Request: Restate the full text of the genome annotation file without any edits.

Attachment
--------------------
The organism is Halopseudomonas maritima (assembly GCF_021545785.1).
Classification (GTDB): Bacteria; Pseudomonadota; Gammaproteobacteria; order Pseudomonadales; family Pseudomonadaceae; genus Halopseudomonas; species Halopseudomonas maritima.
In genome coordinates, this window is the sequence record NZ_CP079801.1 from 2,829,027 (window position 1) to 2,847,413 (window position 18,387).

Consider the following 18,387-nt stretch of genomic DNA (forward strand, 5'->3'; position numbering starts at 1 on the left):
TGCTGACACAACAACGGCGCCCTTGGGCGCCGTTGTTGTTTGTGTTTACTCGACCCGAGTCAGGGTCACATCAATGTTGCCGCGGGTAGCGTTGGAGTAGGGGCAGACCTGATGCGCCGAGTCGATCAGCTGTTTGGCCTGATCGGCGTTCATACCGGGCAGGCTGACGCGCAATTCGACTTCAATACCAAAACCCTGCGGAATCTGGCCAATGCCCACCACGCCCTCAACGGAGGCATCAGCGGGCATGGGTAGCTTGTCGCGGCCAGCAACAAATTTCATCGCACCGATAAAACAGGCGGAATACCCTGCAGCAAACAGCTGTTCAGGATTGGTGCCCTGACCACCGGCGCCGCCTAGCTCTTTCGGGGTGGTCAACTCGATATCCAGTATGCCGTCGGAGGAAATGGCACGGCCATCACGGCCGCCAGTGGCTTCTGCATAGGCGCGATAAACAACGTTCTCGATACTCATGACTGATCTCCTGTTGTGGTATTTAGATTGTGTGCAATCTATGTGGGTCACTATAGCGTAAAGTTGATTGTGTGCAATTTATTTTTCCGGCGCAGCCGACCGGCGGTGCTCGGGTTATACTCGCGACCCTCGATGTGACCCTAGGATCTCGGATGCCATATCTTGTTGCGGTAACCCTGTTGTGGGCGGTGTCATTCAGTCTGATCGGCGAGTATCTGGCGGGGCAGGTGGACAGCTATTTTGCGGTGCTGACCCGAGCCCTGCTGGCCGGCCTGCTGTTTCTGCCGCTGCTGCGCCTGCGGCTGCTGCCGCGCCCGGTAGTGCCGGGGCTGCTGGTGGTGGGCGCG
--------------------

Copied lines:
The organism is Halopseudomonas maritima (assembly GCF_021545785.1).
Classification (GTDB): Bacteria; Pseudomonadota; Gammaproteobacteria; order Pseudomonadales; family Pseudomonadaceae; genus Halopseudomonas; species Halopseudomonas maritima.
In genome coordinates, this window is the sequence record NZ_CP079801.1 from 2,829,027 (window position 1) to 2,847,413 (window position 18,387).

Consider the following 18,387-nt stretch of genomic DNA (forward strand, 5'->3'; position numbering starts at 1 on the left):
TGCTGACACAACAACGGCGCCCTTGGGCGCCGTTGTTGTTTGTGTTTACTCGACCCGAGTCAGGGTCACATCAATGTTGCCGCGGGTAGCGTTGGAGTAGGGGCAGACCTGATGCGCCGAGTCGATCAGCTGTTTGGCCTGATCGGCGTTCATACCGGGCAGGCTGACGCGCAATTCGACTTCAATACCAAAACCCTGCGGAATCTGGCCAATGCCCACCACGCCCTCAACGGAGGCATCAGCGGGCATGGGTAGCTTGTCGCGGCCAGCAACAAATTTCATCGCACCGATAAAACAGGCGGAATACCCTGCAGCAAACAGCTGTTCAGGATTGGTGCCCTGACCACCGGCGCCGCCTAGCTCTTTCGGGGTGGTCAACTCGATATCCAGTATGCCGTCGGAGGAAATGGCACGGCCATCACGGCCGCCAGTGGCTTCTGCATAGGCGCGATAAACAACGTTCTCGATACTCATGACTGATCTCCTGTTGTGGTATTTAGATTGTGTGCAATCTATGTGGGTCACTATAGCGTAAAGTTGATTGTGTGCAATTTATTTTTCCGGCGCAGCCGACCGGCGGTGCTCGGGTTATACTCGCGACCCTCGATGTGACCCTAGGATCTCGGATGCCATATCTTGTTGCGGTAACCCTGTTGTGGGCGGTGTCATTCAGTCTGATCGGCGAGTATCTGGCGGGGCAGGTGGACAGCTATTTTGCGGTGCTGACCCGAGCCCTGCTGGCCGGCCTGCTGTTTCTGCCGCTGCTGCGCCTGCGGCTGCTGCCGCGCCCGGTAGTGCCGGGGCTGCTGGTGGTGGGCGCG